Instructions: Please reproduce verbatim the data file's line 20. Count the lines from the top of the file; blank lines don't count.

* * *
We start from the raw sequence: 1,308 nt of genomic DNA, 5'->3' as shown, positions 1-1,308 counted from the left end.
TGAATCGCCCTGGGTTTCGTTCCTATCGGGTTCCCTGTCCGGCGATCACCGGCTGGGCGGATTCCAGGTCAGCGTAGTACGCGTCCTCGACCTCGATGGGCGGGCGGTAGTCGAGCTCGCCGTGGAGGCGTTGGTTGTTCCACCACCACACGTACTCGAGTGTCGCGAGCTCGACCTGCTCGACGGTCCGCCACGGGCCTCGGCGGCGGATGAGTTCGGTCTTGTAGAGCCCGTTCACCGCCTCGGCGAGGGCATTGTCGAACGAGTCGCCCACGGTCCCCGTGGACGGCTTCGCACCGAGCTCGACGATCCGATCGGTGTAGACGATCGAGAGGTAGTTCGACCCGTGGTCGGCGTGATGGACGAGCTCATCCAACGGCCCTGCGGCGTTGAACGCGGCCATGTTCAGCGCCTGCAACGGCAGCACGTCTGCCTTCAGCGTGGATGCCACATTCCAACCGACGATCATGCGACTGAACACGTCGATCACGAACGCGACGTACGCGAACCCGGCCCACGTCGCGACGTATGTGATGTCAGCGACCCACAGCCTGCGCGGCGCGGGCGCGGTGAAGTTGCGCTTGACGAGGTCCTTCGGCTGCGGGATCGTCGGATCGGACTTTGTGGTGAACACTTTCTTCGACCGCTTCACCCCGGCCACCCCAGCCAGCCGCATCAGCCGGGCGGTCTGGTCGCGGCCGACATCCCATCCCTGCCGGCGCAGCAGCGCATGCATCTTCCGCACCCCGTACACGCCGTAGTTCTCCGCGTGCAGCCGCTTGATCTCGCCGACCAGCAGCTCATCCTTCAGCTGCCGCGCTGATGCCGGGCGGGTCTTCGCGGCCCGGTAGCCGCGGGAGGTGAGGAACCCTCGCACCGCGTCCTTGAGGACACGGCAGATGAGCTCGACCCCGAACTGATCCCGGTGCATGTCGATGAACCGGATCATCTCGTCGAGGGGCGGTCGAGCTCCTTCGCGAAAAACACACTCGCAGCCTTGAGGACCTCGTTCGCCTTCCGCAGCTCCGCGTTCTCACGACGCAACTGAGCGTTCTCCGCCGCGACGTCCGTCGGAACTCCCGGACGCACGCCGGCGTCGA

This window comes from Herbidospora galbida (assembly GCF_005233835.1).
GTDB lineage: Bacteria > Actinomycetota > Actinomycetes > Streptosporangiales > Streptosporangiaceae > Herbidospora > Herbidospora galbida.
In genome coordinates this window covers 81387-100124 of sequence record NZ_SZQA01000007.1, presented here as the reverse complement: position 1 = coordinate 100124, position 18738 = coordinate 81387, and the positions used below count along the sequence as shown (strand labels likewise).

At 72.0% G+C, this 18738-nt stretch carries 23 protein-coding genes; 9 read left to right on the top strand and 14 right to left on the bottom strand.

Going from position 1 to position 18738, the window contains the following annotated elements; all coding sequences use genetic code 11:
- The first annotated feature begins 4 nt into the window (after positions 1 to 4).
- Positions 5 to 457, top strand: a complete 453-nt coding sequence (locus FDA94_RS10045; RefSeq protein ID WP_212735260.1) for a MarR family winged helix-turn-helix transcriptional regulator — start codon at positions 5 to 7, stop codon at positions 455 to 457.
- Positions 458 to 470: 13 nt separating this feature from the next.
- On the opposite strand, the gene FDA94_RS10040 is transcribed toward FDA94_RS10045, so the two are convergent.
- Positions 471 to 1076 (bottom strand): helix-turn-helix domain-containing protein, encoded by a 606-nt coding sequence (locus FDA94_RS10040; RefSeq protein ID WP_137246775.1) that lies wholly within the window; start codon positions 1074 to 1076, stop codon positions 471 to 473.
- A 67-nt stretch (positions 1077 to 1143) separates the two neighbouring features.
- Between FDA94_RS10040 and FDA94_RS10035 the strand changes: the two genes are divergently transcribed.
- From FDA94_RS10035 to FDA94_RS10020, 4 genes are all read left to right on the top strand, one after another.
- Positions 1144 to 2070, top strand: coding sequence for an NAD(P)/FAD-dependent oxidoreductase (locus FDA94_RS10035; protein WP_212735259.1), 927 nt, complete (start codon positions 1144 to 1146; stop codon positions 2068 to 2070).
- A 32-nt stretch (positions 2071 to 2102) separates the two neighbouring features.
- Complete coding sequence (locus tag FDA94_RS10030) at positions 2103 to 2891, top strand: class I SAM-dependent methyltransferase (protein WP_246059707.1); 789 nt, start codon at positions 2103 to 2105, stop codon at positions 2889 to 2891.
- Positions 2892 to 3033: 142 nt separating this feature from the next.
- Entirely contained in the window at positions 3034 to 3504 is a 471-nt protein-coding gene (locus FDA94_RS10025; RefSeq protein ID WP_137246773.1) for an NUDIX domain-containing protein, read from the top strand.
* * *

- Entirely contained in the window at positions 3034 to 3504 is a 471-nt protein-coding gene (locus FDA94_RS10025; RefSeq protein ID WP_137246773.1) for an NUDIX domain-containing protein, read from the top strand.